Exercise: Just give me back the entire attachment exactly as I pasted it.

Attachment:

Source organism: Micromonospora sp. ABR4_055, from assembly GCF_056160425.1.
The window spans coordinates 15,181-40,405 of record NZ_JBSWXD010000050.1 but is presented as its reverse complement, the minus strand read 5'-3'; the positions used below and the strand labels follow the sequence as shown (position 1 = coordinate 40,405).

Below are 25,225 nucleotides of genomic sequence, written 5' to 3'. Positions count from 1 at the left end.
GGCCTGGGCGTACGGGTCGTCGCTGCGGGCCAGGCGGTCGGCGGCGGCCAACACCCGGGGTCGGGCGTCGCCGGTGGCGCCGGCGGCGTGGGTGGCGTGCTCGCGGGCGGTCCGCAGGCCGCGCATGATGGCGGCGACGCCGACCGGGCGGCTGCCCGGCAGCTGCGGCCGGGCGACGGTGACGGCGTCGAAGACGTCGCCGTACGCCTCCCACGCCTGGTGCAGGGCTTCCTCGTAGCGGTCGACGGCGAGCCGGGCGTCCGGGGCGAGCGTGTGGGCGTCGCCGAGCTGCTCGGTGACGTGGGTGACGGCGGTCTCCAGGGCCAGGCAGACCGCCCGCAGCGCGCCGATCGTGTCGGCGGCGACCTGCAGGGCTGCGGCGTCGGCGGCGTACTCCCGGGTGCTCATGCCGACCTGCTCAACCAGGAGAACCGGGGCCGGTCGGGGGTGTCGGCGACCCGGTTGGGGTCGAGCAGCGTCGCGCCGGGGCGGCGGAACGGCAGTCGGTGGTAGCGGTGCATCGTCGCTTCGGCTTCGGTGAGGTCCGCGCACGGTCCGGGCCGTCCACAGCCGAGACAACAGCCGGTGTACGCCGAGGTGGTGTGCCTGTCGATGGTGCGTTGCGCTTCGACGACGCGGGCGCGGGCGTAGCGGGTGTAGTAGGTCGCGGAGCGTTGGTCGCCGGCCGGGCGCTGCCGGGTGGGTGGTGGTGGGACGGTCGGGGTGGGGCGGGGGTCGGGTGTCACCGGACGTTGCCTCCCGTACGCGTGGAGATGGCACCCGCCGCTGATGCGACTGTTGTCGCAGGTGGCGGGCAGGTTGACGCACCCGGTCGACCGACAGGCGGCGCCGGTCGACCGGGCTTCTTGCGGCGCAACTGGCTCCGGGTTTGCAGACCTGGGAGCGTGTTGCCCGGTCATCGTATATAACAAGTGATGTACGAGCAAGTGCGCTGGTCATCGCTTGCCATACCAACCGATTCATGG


Source organism: Micromonospora sp. ABR4_055, from assembly GCF_056160425.1.
The window spans coordinates 15,181-40,405 of record NZ_JBSWXD010000050.1 but is presented as its reverse complement, the minus strand read 5'-3'; the positions used below and the strand labels follow the sequence as shown (position 1 = coordinate 40,405).

Below are 25,225 nucleotides of genomic sequence, written 5' to 3'. Positions count from 1 at the left end.
GGCCTGGGCGTACGGGTCGTCGCTGCGGGCCAGGCGGTCGGCGGCGGCCAACACCCGGGGTCGGGCGTCGCCGGTGGCGCCGGCGGCGTGGGTGGCGTGCTCGCGGGCGGTCCGCAGGCCGCGCATGATGGCGGCGACGCCGACCGGGCGGCTGCCCGGCAGCTGCGGCCGGGCGACGGTGACGGCGTCGAAGACGTCGCCGTACGCCTCCCACGCCTGGTGCAGGGCTTCCTCGTAGCGGTCGACGGCGAGCCGGGCGTCCGGGGCGAGCGTGTGGGCGTCGCCGAGCTGCTCGGTGACGTGGGTGACGGCGGTCTCCAGGGCCAGGCAGACCGCCCGCAGCGCGCCGATCGTGTCGGCGGCGACCTGCAGGGCTGCGGCGTCGGCGGCGTACTCCCGGGTGCTCATGCCGACCTGCTCAACCAGGAGAACCGGGGCCGGTCGGGGGTGTCGGCGACCCGGTTGGGGTCGAGCAGCGTCGCGCCGGGGCGGCGGAACGGCAGTCGGTGGTAGCGGTGCATCGTCGCTTCGGCTTCGGTGAGGTCCGCGCACGGTCCGGGCCGTCCACAGCCGAGACAACAGCCGGTGTACGCCGAGGTGGTGTGCCTGTCGATGGTGCGTTGCGCTTCGACGACGCGGGCGCGGGCGTAGCGGGTGTAGTAGGTCGCGGAGCGTTGGTCGCCGGCCGGGCGCTGCCGGGTGGGTGGTGGTGGGACGGTCGGGGTGGGGCGGGGGTCGGGTGTCACCGGACGTTGCCTCCCGTACGCGTGGAGATGGCACCCGCCGCTGATGCGACTGTTGTCGCAGGTGGCGGGCAGGTTGACGCACCCGGTCGACCGACAGGCGGCGCCGGTCGACCGGGCTTCTTGCGGCGCAACTGGCTCCGGGTTTGCAGACCTGGGAGCGTGTTGCCCGGTCATCGTATATAACAAGTGATGTACGAGCAAGTGCGCTGGTCATCGCTTGCCATACCAACCGATTCATGG